Kudelski Security’s Francisco Donoso, Director – Global Security Strategy, provides a brief webcast overview of CurveBall, the Microsoft Windows cryptographic API vulnerability.
Today, we’ll be talking about CurveBall, a Microsoft Windows cryptographic API vulnerability. We’ll give you a brief overview of Curveball as the vulnerability is called, talk a little bit about the potential impact and what you can do to remediate and detect.
First things first CurveBall impacts, Windows 10, Windows Server 2016 and Windows Server 2019. The reason that these operating systems are impacted is because they support new versions of Elliptic Curve Cryptography. ECC, as it’s called, is just another signature algorithm similar to RSA that’s faster and more efficient than RSA. With ECC you can have smaller key sizes that are effectively as secure as larger RSA keys and thus they’re really valuable for fast, speedy encrypted communication.
The vulnerability exists because Microsoft now supports what are called non-standard curves, which allow attackers to spoof certificates that Microsoft Windows would consider valid even though they are not. Because of this, Curveball can allow attackers to spoof HTTPS certificates. That means that an attacker in a privileged network position who can capture your client’s traffic could potentially spoof a certificate using one of these non-standard curves and intercept that traffic, potentially modifies it and potentially introduce other traffic into that supposedly secure stream. Additionally, this allows attackers to spoof what are called code signing certificates, which are intended to protect machines by application whitelisting. Several application whitelisting solutions allow organizations to prevent non-signed binaries or code from running on their machines. Additionally, there are several cryptographic protections that Microsoft Windows requires for security purposes to be signed either by Microsoft itself or a trusted developer.
Leveraging this vulnerability, an attacker could potentially run malicious code on a system that should not have been run. Now Kudelski Security and our research team have released a proof of concept exploit. Here you can see that we’ve been able to spoof a certificate that’s considered valid for GitHub.com, even though this is hosted on a Kudelski Security site. This is a real-world example of the potential impact of the CurveBall vulnerability.
So again, this exists because Windows fails to properly validate elliptic curve cryptography certificates, allows an attacker to spoof those certificates to intercept HTTPS or TLS traffic or potentially run malicious code on a system that requires binaries to be run. Kudelski Security has released a proof of concept exploit and published a detailed blog on the topic, for those of you who are interested.
Now talking a little bit about detection and response, Microsoft, in coordination with the U.S. National Security Agency, released a patch for this vulnerability on January 14, 2020. Everyone should apply that patch as soon as possible. From a detection perspective, the new patch actually introduces a new application event logged by Windows computers with a source of Microsoft Windows Audit CVE. For those of you who are looking to detect potential exploitation of this vulnerability, once a system has been patched, you’ll be able to centrally collect these potential logs and identify an attempt to exploit this vulnerability. Just a quick note that this event will only be written once the patch has been applied to the impacted computer. Finally, it’s also possible to detect potential tampering or TLS certificates spoofing by monitoring TLS handshakes using a system like an intrusion detection system or other network monitoring solutions. There are several signatures that vendors have released and if you’re interested, our blog posts also cover some more additional details.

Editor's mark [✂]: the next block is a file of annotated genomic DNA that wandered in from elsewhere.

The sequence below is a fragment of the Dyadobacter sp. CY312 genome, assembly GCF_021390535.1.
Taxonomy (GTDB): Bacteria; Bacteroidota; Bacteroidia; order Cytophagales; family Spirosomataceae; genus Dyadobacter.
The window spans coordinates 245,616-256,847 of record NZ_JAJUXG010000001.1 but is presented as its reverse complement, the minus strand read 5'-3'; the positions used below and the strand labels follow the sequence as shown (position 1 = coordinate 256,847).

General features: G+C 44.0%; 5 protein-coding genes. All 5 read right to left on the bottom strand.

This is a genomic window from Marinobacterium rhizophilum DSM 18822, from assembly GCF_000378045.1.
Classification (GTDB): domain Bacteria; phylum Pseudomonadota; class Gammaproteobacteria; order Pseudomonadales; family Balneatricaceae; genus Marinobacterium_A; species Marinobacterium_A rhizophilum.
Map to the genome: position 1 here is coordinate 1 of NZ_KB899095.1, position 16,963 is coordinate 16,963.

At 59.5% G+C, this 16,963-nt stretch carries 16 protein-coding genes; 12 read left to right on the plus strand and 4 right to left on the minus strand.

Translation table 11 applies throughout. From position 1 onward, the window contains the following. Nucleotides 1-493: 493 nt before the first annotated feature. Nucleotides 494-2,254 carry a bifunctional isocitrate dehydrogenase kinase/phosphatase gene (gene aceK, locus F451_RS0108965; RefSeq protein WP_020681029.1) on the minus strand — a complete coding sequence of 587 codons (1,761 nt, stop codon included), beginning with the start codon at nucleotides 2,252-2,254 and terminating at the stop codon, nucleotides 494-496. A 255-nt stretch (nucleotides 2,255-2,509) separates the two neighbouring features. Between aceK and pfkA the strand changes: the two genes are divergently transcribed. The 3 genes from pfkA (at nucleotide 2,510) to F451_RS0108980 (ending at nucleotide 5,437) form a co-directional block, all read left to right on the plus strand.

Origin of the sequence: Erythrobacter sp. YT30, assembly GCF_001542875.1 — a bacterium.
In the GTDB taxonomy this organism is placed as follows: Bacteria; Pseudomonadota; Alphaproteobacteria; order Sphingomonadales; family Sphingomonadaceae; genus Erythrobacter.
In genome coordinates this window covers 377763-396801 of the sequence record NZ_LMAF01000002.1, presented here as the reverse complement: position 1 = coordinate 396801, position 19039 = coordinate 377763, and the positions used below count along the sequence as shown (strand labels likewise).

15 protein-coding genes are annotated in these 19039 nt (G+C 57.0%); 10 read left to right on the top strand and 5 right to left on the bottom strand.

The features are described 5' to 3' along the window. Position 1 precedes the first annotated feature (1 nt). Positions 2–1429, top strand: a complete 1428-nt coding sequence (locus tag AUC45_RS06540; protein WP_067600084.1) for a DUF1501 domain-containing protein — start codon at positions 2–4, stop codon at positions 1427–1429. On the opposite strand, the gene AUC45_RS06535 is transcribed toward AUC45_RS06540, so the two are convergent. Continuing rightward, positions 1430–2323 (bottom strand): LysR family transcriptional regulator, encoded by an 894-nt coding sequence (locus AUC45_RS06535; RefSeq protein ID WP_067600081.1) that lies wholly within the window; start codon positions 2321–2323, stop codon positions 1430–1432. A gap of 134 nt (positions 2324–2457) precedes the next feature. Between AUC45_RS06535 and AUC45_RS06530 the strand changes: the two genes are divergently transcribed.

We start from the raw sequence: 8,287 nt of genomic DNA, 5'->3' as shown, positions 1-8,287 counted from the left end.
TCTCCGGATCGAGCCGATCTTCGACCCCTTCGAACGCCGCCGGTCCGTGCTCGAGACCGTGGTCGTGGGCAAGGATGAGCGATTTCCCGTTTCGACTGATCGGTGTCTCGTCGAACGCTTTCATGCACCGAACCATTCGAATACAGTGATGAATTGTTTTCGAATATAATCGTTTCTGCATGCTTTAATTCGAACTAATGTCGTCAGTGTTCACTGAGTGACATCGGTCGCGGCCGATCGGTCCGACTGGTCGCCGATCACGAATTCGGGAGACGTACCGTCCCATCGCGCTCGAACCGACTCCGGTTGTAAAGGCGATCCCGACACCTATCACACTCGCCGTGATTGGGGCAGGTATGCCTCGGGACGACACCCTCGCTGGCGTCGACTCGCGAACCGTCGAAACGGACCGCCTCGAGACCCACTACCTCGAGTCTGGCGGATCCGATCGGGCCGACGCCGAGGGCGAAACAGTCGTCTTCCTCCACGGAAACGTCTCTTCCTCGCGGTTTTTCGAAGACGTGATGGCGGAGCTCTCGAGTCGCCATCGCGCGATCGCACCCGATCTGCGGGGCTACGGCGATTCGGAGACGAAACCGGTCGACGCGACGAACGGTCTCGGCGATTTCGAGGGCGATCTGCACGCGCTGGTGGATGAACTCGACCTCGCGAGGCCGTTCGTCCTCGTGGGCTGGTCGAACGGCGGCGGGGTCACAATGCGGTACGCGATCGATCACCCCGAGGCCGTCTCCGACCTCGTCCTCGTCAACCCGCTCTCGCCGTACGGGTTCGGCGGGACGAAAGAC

Finally, I just want to remind everyone that while this vulnerability is highly impactful, it’s not the end of the world. Windows updates, which are used to deliver secure code and patches to all of these windows machines are not impacted. They actually use a separate algorithm, RSA, and Microsoft has embedded the full certificate chain in Windows to validate that they’ve been properly signed by Microsoft. That limits the potential impact. Additionally, Microsoft released several critical severity vulnerabilities in remote desktop gateways that we recommend clients prioritize. Since those are much more likely to be exploited by unsophisticated attackers in the next few days.
Read the proof of concept here: https://research.kudelskisecurity.com/2020/01/15/cve-2020-0601-the-chainoffools-attack-explained-with-poc/
Read the security advisory here: https://modernciso.com/2020/01/16/security-advisory-multiple-critical-vulnerabilities-on-windows-systems/
Latest posts by Francisco Donoso (see all)
- 5 Things You Can Do Right Now to Improve Office 365 Security - September 16, 2020
- Security Advisory: Microsoft Server Message Block 3 (SMBv3) Remote Code Execution Vulnerability - March 12, 2020
- CurveBall: Microsoft Windows CryptoAPI Spoofing Vulnerability Webcast - January 21, 2020